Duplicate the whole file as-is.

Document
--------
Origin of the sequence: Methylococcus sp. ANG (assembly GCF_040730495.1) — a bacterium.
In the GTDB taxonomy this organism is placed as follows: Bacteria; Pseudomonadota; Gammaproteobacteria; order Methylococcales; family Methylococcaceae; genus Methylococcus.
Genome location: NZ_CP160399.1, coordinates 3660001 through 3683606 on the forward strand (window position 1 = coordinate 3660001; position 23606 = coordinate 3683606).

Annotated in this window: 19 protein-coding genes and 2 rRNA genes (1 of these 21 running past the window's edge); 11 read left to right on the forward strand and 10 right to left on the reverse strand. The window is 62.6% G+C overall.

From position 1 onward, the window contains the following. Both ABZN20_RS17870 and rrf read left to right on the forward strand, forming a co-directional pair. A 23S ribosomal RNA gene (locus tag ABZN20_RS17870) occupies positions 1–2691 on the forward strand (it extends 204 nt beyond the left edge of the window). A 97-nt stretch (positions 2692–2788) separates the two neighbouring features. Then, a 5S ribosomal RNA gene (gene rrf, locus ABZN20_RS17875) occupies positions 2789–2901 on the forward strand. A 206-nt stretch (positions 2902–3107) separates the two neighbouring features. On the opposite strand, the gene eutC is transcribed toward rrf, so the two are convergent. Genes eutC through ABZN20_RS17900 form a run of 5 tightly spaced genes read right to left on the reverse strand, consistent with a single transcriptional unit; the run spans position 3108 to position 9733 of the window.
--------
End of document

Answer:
Origin of the sequence: Methylococcus sp. ANG (assembly GCF_040730495.1) — a bacterium.
In the GTDB taxonomy this organism is placed as follows: Bacteria; Pseudomonadota; Gammaproteobacteria; order Methylococcales; family Methylococcaceae; genus Methylococcus.
Genome location: NZ_CP160399.1, coordinates 3660001 through 3683606 on the forward strand (window position 1 = coordinate 3660001; position 23606 = coordinate 3683606).

Annotated in this window: 19 protein-coding genes and 2 rRNA genes (1 of these 21 running past the window's edge); 11 read left to right on the forward strand and 10 right to left on the reverse strand. The window is 62.6% G+C overall.

From position 1 onward, the window contains the following. Both ABZN20_RS17870 and rrf read left to right on the forward strand, forming a co-directional pair. A 23S ribosomal RNA gene (locus tag ABZN20_RS17870) occupies positions 1–2691 on the forward strand (it extends 204 nt beyond the left edge of the window). A 97-nt stretch (positions 2692–2788) separates the two neighbouring features. Then, a 5S ribosomal RNA gene (gene rrf, locus ABZN20_RS17875) occupies positions 2789–2901 on the forward strand. A 206-nt stretch (positions 2902–3107) separates the two neighbouring features. On the opposite strand, the gene eutC is transcribed toward rrf, so the two are convergent. Genes eutC through ABZN20_RS17900 form a run of 5 tightly spaced genes read right to left on the reverse strand, consistent with a single transcriptional unit; the run spans position 3108 to position 9733 of the window.